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Another Self-Contradictory Attack on Clean Energy from the Washington Post

By Climate Guest Contributor on November 21, 2011 at 12:18 pm

"Another Self-Contradictory Attack on Clean Energy from the Washington Post"

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by Richard Caperton

Readers of the Washington Post in the last few days were treated to one of the more egregious examples of why the paper appears so schizophrenic on climate and energy.

On the one hand, readers learn that “Climate Change Means More Frequent Droughts, Floods to Come,” which accurately notes that, “this year has already set a record in terms of billion-dollar disasters for the United States, according to the National Climatic Data Center, with at least 10 disasters so far approaching a total of $50 billion.”

On the other hand, though, readers were treated to a broadside against clean energy from the editorial board. Before going further, let me remind you that clean energy deployment is the only way we will avoid the most catastrophic effects of climate change. There are no other solutions. So, the Post’s editorial board would condemn the world to a miserable future of “hell and high water.”

In fact, the paper published an editorial, “A bad month for climate-change skeptics,” the very next day (!) that states:

The U.S. debate on global warming remains fancifully divorced from the scientific discussion. President Obama hardly ever mentions climate change. Republicans’ behavior is much more embarrassing: GOP presidential candidates often dismiss the warnings of experts in favor of conspiracy-drenched denial. The debate should no longer be about whether the world is warming or whether there is reason to act. It must be about how to respond.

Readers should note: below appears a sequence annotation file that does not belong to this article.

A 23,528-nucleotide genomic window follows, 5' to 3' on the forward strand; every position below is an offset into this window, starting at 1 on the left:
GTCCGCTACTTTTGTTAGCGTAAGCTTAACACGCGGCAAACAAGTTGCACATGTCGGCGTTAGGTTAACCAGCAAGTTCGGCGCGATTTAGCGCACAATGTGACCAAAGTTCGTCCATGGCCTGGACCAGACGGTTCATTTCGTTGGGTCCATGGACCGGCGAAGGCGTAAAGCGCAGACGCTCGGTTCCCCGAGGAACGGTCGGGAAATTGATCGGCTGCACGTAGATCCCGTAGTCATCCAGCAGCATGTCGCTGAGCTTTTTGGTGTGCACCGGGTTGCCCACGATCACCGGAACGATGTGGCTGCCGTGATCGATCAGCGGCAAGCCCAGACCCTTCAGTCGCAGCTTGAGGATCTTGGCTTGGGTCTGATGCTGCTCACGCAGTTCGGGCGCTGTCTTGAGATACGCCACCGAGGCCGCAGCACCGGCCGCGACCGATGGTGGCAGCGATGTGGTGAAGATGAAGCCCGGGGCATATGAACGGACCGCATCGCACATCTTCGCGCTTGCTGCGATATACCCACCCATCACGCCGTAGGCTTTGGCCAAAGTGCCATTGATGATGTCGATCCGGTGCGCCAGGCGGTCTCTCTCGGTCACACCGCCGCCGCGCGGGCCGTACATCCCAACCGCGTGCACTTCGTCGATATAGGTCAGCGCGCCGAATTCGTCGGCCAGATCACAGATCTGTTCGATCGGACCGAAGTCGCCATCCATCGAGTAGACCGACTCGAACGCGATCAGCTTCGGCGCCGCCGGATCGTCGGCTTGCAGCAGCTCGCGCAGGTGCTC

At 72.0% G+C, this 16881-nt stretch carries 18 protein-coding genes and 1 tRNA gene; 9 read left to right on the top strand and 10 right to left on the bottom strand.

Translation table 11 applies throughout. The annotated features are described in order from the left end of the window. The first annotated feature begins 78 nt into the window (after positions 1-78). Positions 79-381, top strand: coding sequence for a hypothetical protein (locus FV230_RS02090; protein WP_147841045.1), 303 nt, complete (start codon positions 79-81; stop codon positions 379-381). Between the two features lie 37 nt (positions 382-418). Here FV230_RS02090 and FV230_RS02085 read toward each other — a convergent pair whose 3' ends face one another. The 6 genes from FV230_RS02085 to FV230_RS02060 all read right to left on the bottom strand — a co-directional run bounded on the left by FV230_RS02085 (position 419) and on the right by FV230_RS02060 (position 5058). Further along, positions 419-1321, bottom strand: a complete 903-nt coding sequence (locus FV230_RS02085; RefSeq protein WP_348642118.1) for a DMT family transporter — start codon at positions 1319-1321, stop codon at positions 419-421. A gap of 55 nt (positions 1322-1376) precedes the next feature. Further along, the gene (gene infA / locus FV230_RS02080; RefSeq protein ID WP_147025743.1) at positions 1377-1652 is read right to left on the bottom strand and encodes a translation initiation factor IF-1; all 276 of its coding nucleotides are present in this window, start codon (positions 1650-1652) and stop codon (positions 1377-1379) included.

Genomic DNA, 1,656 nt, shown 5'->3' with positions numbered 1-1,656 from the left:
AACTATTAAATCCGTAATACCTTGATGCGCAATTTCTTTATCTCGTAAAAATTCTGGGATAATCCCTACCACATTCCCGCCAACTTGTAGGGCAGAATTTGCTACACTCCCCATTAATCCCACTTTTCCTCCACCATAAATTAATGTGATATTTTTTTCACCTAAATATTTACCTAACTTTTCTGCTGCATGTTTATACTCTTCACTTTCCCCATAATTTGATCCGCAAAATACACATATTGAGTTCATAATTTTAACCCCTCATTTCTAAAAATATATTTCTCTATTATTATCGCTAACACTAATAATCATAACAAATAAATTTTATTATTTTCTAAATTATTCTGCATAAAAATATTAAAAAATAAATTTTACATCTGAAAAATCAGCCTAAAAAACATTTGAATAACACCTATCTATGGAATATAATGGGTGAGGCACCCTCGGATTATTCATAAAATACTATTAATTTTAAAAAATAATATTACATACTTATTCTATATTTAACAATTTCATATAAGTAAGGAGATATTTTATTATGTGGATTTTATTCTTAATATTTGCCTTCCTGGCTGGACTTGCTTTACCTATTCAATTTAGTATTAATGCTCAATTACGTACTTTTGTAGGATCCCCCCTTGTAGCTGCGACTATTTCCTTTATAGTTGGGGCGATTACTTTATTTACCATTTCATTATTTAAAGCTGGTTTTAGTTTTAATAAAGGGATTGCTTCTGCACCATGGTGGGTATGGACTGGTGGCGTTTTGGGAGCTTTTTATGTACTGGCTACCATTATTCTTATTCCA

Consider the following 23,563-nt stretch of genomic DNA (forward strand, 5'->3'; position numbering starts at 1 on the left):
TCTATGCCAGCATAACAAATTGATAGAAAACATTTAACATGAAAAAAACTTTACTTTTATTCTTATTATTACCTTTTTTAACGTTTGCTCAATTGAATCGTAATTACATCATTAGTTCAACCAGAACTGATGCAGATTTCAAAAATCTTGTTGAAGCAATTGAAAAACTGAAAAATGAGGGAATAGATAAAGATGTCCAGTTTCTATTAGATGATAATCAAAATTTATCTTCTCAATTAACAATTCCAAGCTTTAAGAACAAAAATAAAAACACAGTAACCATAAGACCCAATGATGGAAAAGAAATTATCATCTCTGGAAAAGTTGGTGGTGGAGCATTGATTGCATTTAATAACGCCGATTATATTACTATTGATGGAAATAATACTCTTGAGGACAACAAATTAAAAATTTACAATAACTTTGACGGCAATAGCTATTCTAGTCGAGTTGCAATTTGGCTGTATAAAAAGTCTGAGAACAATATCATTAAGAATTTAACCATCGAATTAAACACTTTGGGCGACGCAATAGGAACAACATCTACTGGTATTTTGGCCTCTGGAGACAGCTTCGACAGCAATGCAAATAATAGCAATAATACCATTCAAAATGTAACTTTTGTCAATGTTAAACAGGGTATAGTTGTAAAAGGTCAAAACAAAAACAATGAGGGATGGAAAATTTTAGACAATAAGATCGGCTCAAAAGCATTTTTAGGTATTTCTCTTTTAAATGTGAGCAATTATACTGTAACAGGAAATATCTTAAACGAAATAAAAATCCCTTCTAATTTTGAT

And so how embarrassing is it that the Post trashes clean energy funding in an editorial Friday — while never once mentioning climate change, which  of course is a key reason for funding solar energy — and then Saturday says we must be talking about how to respond to climate change!

Here’s some point-by-point debunking of the attack on clean energy.

First, the Post perpetuates the myth that clean energy is a niche product that can’t survive without massive government support. Of course, we support efficient, consistent government programs to create a level playing field for these vital emerging industries. But as Climate Progress and others have shown time after time, portraying this sector as some sort of boondoggle is absolutely false.

In many countries, the installed cost of large-scale solar is approaching $2.50 a watt. At $2 a watt, we could cost-effectively meet 30% of the world’s electricity needs. Here’s wind power selling for an astonishing 3 cents per kilowatt-hour. And Here’s a European country getting 45 percent of its power from renewables. Quite the contrary to the Post’s assertion, clean energy is a mainstream investment for utilities and consumers around the world.